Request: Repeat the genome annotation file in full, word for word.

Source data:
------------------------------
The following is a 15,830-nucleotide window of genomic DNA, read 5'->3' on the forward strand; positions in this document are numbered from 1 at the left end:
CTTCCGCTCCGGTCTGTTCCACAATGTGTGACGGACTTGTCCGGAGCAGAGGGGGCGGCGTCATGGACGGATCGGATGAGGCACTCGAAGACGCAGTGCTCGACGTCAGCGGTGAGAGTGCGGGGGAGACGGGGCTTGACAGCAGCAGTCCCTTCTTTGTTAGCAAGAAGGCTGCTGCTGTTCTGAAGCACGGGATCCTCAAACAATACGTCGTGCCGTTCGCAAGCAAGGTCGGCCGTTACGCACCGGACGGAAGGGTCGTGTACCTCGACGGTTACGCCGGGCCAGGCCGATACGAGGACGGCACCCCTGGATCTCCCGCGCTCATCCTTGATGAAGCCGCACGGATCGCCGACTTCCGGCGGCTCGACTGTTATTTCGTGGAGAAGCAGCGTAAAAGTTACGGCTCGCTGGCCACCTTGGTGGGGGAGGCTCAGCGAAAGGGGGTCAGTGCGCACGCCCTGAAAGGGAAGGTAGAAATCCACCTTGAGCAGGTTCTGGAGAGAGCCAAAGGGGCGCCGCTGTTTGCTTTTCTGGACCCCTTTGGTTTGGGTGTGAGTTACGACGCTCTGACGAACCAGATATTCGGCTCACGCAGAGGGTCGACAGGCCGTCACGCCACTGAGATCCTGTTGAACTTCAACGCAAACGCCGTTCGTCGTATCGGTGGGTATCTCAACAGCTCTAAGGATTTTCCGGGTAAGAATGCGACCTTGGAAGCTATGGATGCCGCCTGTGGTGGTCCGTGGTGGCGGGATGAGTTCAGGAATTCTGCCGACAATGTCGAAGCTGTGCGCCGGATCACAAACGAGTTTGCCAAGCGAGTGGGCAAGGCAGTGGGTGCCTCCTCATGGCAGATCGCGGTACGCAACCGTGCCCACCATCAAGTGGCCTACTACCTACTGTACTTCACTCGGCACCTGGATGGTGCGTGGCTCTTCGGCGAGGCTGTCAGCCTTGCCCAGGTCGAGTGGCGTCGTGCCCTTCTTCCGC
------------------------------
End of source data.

The following is a 15,830-nucleotide window of genomic DNA, read 5'->3' on the forward strand; positions in this document are numbered from 1 at the left end:
CTTCCGCTCCGGTCTGTTCCACAATGTGTGACGGACTTGTCCGGAGCAGAGGGGGCGGCGTCATGGACGGATCGGATGAGGCACTCGAAGACGCAGTGCTCGACGTCAGCGGTGAGAGTGCGGGGGAGACGGGGCTTGACAGCAGCAGTCCCTTCTTTGTTAGCAAGAAGGCTGCTGCTGTTCTGAAGCACGGGATCCTCAAACAATACGTCGTGCCGTTCGCAAGCAAGGTCGGCCGTTACGCACCGGACGGAAGGGTCGTGTACCTCGACGGTTACGCCGGGCCAGGCCGATACGAGGACGGCACCCCTGGATCTCCCGCGCTCATCCTTGATGAAGCCGCACGGATCGCCGACTTCCGGCGGCTCGACTGTTATTTCGTGGAGAAGCAGCGTAAAAGTTACGGCTCGCTGGCCACCTTGGTGGGGGAGGCTCAGCGAAAGGGGGTCAGTGCGCACGCCCTGAAAGGGAAGGTAGAAATCCACCTTGAGCAGGTTCTGGAGAGAGCCAAAGGGGCGCCGCTGTTTGCTTTTCTGGACCCCTTTGGTTTGGGTGTGAGTTACGACGCTCTGACGAACCAGATATTCGGCTCACGCAGAGGGTCGACAGGCCGTCACGCCACTGAGATCCTGTTGAACTTCAACGCAAACGCCGTTCGTCGTATCGGTGGGTATCTCAACAGCTCTAAGGATTTTCCGGGTAAGAATGCGACCTTGGAAGCTATGGATGCCGCCTGTGGTGGTCCGTGGTGGCGGGATGAGTTCAGGAATTCTGCCGACAATGTCGAAGCTGTGCGCCGGATCACAAACGAGTTTGCCAAGCGAGTGGGCAAGGCAGTGGGTGCCTCCTCATGGCAGATCGCGGTACGCAACCGTGCCCACCATCAAGTGGCCTACTACCTACTGTACTTCACTCGGCACCTGGATGGTGCGTGGCTCTTCGGCGAGGCTGTCAGCCTTGCCCAGGTCGAGTGGCGTCGTGCCCTTCTTCCGC